The woman at the
well was so impressed and excited by Jesus that she went back to the city, and
though she was hardly a community leader she brought people out to meet him and
at their request he stayed for two days when originally he had just been
travelling though the area returning to Galilee from Jerusalem. The big
question for me is how do we let people know that there is living water to be
found in Christ and in Christ’s body, the church?
gotten a bad name, and we need to get the word out that the spiritual
connection which so many people long for, is freely available. We need to get
the word out not because we want more people in church on a Sunday morning,
though that’s always wonderful, but because it’s what the world needs and
because living water becomes stagnant if it doesn’t keep moving. Changing the
image, we are fed by doing God’s will and we know from Jesus’ conversation with
Nicodemus that God’s will is that all will turn to him. We are the body of
Christ, we are God with flesh on in our community. It is part of our task to
witness to God’s love wherever we are.
Fred Phelps, the
hateful anti-gay crusader died this week. I trust he will find a nice surprise
waiting for him in death, hopefully one with lots of rainbow flags. He has
become a cultural laughing stock but that is because he is a caricature of what
many people think Christians are – purveyors of God’s judgment and anger. We know
a different God – we know a God whose justice rolls down like water and whose
righteousness is an everflowing stream (Amos 5:24). That is the God that people
need to hear about; the loving God whose heart is always open, who longs to welcome
all beings into the reign of God.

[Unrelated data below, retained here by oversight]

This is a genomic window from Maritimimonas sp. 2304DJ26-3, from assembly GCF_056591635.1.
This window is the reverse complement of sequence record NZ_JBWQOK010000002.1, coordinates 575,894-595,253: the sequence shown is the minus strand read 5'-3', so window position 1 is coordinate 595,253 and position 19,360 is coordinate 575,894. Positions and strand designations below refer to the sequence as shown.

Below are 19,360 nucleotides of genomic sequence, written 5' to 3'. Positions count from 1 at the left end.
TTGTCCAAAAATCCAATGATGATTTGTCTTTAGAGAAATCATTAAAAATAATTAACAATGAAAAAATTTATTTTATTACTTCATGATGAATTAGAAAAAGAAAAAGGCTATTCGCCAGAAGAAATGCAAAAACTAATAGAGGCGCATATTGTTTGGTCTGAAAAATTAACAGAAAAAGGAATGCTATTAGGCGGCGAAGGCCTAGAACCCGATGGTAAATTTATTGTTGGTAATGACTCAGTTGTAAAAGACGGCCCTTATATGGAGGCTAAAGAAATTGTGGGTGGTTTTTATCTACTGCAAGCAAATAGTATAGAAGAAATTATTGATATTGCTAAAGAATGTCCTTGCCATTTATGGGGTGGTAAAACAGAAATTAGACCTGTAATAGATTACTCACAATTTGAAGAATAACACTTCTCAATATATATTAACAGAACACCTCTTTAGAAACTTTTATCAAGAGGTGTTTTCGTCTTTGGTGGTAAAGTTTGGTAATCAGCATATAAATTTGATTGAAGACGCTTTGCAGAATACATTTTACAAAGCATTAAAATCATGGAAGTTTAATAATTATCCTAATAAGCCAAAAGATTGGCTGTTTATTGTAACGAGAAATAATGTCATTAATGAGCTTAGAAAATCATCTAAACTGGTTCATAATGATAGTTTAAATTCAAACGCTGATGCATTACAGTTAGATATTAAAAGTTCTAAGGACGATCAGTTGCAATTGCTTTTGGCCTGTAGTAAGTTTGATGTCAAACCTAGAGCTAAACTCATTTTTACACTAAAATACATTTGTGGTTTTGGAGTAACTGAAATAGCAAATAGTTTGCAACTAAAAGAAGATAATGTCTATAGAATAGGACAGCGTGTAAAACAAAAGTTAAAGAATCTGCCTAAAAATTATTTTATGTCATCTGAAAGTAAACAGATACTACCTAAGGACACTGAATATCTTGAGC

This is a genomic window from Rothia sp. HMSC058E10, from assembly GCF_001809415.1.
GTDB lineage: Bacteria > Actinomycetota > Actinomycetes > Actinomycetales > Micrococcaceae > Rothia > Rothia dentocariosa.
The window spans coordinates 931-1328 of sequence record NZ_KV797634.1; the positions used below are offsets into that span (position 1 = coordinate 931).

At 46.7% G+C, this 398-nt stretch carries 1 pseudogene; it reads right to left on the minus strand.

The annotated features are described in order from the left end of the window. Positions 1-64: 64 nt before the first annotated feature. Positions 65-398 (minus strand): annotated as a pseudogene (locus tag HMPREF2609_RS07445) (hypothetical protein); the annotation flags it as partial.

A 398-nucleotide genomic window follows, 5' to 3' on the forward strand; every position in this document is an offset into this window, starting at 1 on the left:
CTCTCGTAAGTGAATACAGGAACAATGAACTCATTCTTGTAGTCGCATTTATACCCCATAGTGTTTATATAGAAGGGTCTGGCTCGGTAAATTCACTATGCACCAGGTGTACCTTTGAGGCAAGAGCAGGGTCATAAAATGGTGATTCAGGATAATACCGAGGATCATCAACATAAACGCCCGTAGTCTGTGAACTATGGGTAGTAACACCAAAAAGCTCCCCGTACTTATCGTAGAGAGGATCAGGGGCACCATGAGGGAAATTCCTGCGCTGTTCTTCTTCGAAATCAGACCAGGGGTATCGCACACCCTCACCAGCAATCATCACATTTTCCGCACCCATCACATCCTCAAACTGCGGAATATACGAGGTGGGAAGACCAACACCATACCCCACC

The main reason
that the tide is turning for gay and lesbian people in this country is because
one after another we came out. One after another we took the risk to tell
friends and family that we are gay. It was always a risk. It often still is.
The percentage of gay, lesbian and trans people among homeless youth is much
higher than you might expect. We still get thrown out for being queer. It is a
risk. But coming out is a risk that we have to take in order to be truly who
God made us to be.
Jesus came out to
the Samaritan woman, and it was a blessing to her. Coming out is a risk that
the Body of Christ needs to take if we are to be truly who God made us to be
and to be a blessing to our community. Living water has to be shared, it cannot
be stored because then it becomes flat; living water is like a fountain welling
up inside us – and it has to go somewhere. If your supply of living water seems
more like a trickle than a geyser there are two questions to consider: are you
fully open to the source? Or are you damming the flow?
So these are the
questions I leave with you this week, in addition to those that we discussed
Are you fully
open to the Spirit, the source of living water?
Are you damming
the water, holding it and making it still water, by not daring to share it?